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ECE 697: Real-Time Systems n Instructor: C. M. Krishna » (413) 545-0766 » Office Hours (on-campus): Tues: 4:00--4:45 PM n Off-campus.

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Presentation on theme: "ECE 697: Real-Time Systems n Instructor: C. M. Krishna » (413) 545-0766 » Office Hours (on-campus): Tues: 4:00--4:45 PM n Off-campus."— Presentation transcript:

1 ECE 697: Real-Time Systems n Instructor: C. M. Krishna » (413) » Office Hours (on-campus): Tues: 4:00--4:45 PM n Off-campus Contact: By and telephone n Course Grading: » Three in-term tests: 18% each » Final exam (cumulative): 26% » Homework/simulation exercises: 20% n Homework is to be done individually

2 Coverage n Introduction to real-time systems n Performance measures n Task allocation and scheduling techniques n Power and energy issues n Communication algorithms n Fault tolerance and reliability evaluation n Clock synchronization

3 Textbook » C. M. Krishna and K. G. Shin, Real-Time Systems, McGraw-Hill, » On-campus students: Ive put a copy on reserve in the Physical Sciences Library; Ill make another copy available in the Architecture & Real-Time Lab » Off-campus students: Check your nearest technical library » Also available from bookstores (online and traditional) » See the course web page for a pointer to the typo list:

4 Course Notes n A few PowerPoint slides: Will be posted on the course website n Mostly handwritten in class: The more important bits will be scanned and available through the course website after the lecture n Readings beyond the text will be used for » Real-time communication protocols » Energy- and power-aware computing

5 Todays Topics n What is a real-time system? » General characteristics » Hard and soft real-time systems n Performance Measures » Why are they important? » For general-purpose systems » For real-time systems n Uniprocessor task scheduling

6 What is a Real-Time System? n Any system in which a deadline plays a central role in its perceived performance » But timely response is important for general-purpose systems, too! » There is no hard-and-fast demarcation between a real- time system and a general-purpose system » Systems in the control loop are always real-time

7 Types of RTS n Hard Real-Time Systems » Missing a deadline (or series of deadlines) can cause a significant loss to the application. » Examples: Fly-by-wire, power-plant, and grid control n Soft Real-Time Systems » Missing a deadline causes the quality of service to degrade, but nothing terrible happens » Examples: Video-on-demand, teleconferencing

8 Example: Fly-by-wire n Used initially in military aircraft » Dynamics time-constants are too small for humans to be effective controllers » Philosophy: n Pilot sets policy n Computer carries out low-level actions to implement that policy » If too many deadlines are missed in a row, the aircraft can crash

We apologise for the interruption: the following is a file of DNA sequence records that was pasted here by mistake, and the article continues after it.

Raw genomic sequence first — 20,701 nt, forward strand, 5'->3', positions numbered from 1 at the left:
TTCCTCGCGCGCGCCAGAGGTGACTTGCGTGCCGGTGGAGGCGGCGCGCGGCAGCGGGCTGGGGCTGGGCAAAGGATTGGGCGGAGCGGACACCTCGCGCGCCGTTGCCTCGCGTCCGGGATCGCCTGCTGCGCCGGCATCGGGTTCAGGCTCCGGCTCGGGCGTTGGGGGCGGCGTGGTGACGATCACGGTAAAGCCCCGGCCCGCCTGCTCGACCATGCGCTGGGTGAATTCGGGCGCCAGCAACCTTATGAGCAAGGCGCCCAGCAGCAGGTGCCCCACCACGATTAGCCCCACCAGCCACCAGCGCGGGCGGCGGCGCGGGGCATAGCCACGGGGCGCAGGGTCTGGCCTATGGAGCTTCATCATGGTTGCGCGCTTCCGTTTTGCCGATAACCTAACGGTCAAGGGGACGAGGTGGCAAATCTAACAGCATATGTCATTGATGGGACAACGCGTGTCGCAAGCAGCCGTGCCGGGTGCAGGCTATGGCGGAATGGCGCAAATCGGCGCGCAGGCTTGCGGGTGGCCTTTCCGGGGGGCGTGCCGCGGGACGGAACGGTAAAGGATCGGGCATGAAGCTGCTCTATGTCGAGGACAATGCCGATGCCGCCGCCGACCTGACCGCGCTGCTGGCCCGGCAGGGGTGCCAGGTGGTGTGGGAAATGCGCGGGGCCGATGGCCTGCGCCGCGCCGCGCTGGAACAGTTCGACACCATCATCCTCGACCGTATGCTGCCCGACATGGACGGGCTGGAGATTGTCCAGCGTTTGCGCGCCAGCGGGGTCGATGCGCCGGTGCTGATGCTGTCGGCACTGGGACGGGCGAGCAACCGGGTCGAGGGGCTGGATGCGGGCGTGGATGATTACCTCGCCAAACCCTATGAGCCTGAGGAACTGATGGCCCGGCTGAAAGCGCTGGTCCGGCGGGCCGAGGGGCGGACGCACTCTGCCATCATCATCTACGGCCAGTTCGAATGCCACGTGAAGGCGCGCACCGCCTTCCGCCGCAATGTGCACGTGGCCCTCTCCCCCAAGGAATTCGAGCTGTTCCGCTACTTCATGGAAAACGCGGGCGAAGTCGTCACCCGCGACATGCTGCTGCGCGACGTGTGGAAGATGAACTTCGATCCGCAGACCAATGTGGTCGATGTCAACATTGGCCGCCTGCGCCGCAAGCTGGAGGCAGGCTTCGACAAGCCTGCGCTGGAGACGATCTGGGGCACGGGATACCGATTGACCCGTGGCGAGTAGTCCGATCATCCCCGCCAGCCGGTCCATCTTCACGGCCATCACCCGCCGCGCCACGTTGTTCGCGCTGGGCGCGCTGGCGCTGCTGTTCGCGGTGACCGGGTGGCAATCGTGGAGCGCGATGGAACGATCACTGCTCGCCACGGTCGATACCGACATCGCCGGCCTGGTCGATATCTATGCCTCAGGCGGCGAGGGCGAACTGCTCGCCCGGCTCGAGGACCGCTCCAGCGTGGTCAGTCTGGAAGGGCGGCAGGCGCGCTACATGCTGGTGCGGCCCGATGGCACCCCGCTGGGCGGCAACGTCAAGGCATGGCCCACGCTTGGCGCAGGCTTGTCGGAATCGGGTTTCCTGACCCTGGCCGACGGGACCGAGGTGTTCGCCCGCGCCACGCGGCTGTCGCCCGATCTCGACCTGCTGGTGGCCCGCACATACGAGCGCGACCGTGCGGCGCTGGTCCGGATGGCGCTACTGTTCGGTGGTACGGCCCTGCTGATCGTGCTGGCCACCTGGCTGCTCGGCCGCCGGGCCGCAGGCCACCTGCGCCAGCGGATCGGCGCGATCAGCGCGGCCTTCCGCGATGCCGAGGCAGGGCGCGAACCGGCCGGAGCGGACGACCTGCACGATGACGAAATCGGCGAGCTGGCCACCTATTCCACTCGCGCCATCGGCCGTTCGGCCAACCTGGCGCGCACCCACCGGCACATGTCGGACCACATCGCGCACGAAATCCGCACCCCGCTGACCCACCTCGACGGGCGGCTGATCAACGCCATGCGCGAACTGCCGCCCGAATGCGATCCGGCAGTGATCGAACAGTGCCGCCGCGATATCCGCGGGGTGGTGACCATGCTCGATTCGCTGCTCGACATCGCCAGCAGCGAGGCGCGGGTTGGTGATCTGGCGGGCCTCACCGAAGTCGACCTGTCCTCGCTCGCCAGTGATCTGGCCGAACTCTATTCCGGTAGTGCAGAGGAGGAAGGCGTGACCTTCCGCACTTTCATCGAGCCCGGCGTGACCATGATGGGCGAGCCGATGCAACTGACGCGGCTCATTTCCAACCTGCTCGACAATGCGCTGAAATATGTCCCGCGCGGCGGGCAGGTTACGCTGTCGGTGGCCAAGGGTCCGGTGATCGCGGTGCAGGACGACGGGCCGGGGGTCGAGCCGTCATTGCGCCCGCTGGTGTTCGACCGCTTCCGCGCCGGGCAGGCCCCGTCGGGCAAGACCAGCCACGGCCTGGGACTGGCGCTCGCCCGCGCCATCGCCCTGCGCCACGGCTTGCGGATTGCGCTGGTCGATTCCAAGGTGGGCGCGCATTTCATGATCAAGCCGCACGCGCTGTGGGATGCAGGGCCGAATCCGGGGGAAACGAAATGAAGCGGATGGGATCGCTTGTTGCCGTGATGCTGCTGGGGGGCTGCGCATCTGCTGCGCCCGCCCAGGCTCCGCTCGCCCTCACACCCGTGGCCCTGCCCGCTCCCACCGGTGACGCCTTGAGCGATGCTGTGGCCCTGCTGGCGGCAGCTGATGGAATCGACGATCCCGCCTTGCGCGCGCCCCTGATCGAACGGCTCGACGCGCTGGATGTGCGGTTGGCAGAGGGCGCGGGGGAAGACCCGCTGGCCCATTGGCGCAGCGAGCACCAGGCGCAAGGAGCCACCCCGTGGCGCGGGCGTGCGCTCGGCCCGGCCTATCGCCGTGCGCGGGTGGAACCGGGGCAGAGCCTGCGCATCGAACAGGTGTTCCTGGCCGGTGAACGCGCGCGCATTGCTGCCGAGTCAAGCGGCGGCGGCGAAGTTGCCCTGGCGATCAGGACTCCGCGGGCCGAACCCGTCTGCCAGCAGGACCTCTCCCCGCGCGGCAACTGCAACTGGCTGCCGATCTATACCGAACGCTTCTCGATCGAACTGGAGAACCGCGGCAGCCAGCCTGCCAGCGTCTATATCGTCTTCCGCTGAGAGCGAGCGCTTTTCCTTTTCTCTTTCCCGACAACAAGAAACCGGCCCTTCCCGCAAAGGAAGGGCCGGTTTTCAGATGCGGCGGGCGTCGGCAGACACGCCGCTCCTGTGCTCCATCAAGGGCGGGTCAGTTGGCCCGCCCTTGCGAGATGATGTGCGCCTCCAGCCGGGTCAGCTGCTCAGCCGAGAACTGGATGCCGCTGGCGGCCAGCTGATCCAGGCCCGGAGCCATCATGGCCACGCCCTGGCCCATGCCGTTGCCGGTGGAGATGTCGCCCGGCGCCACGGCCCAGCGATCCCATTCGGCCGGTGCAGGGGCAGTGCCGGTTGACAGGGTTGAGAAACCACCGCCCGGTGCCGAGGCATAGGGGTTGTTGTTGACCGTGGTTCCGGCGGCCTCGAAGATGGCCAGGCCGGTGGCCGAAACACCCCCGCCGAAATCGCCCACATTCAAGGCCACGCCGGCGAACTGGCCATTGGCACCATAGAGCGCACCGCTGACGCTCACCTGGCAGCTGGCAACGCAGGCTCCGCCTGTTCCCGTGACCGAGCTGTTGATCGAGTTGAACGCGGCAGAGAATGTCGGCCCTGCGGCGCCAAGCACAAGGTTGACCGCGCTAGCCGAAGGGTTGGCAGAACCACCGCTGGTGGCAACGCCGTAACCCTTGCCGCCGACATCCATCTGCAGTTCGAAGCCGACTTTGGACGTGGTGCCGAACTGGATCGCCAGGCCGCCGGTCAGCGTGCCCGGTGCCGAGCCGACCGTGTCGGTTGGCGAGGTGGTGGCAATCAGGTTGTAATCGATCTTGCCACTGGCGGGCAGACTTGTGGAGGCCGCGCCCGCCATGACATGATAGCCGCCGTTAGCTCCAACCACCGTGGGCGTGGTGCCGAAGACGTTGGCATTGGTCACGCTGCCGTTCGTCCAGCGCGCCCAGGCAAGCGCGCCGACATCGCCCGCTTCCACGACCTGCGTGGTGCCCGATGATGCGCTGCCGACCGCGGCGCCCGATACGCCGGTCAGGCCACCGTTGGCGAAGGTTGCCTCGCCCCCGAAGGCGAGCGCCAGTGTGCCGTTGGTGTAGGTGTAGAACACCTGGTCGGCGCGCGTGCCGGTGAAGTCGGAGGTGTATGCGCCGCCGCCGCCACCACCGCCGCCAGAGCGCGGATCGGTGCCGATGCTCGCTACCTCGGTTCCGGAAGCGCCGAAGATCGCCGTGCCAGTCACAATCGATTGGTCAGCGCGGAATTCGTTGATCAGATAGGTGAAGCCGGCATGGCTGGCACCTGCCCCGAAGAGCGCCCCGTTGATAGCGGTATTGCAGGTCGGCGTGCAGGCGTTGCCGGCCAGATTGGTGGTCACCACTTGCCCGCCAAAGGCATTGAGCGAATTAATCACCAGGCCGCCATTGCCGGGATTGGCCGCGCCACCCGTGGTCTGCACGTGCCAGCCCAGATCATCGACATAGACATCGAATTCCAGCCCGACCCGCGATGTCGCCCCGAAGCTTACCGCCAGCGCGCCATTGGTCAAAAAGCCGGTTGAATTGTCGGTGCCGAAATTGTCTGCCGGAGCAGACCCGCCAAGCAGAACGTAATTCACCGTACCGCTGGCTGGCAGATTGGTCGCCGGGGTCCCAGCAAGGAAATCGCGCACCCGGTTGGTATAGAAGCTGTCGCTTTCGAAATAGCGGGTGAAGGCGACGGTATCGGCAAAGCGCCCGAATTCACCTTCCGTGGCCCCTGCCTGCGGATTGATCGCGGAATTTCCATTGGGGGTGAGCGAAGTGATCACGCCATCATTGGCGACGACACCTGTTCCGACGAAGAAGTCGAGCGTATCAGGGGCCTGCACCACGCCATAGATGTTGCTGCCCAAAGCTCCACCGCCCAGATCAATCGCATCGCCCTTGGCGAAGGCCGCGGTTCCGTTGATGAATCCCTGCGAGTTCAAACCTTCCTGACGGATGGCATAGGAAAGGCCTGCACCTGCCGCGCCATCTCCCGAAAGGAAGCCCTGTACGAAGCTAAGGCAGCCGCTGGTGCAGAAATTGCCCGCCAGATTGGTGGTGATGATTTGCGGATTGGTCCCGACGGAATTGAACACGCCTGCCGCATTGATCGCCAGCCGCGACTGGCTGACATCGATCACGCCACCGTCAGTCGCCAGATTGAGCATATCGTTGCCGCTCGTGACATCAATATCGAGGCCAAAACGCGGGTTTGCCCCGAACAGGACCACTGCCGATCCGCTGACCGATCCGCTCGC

9 Feedback Loop (From C. M. Krishna & K. G. Shin: NASA Con. Report 3807, 1984)

10 Impact of Feedback Delay (Simulation Example) Elevator Deflections During Landing

11 Performance Measures n Traditional Measures » Throughput: Average number of instructions processed per second » Availability: Fraction of time for which the system is up » Reliability: Probability that the system will remain up throughout a designated interval

12 Special-Purpose Measure n Performability » Published by John Meyer in 1980 » Identify accomplishment levels, {A0, A1, A2, …, An}, for the application » Determine the probability, P(Ai), that the real-time system will be able to perform in such a way that Ai will be accomplished » Performability is the vector (P(A0), P(A1), …, P(An)) » Application-focused measure

13 Task Allocation and Scheduling n How to assign tasks to processors and to schedule them in such a way that deadlines are met n Our initial focus: uniprocessor task scheduling

14 Uniprocessor Task Scheduling n Initial Assumptions: » Each task is periodic » Periods of different tasks may be different » Worst-case task execution times are known » Relative deadline of a task is equal to its period » No dependencies between tasks: they are independent » Only resource constraint considered is execution time » No critical sections » Preemption costs are negligible » Tasks must be completed for output to have any value

15 Standard Scheduling Algorithms n Rate-Monotonic (RM) Algorithm: » Static priority » Higher-frequency tasks have higher priority n Earliest-Deadline First (EDF) Algorithm: » Dynamic priority » Task with the earliest absolute deadline has highest priority

16 Rate Monotonic Algorithm n Example n Schedulability criteria: » Sufficiency condition (Liu & Layland, 1973) » Necessary & sufficient conditions (Joseph & Pandya, 1986; Lehoczky, Sha, Ding 1989)

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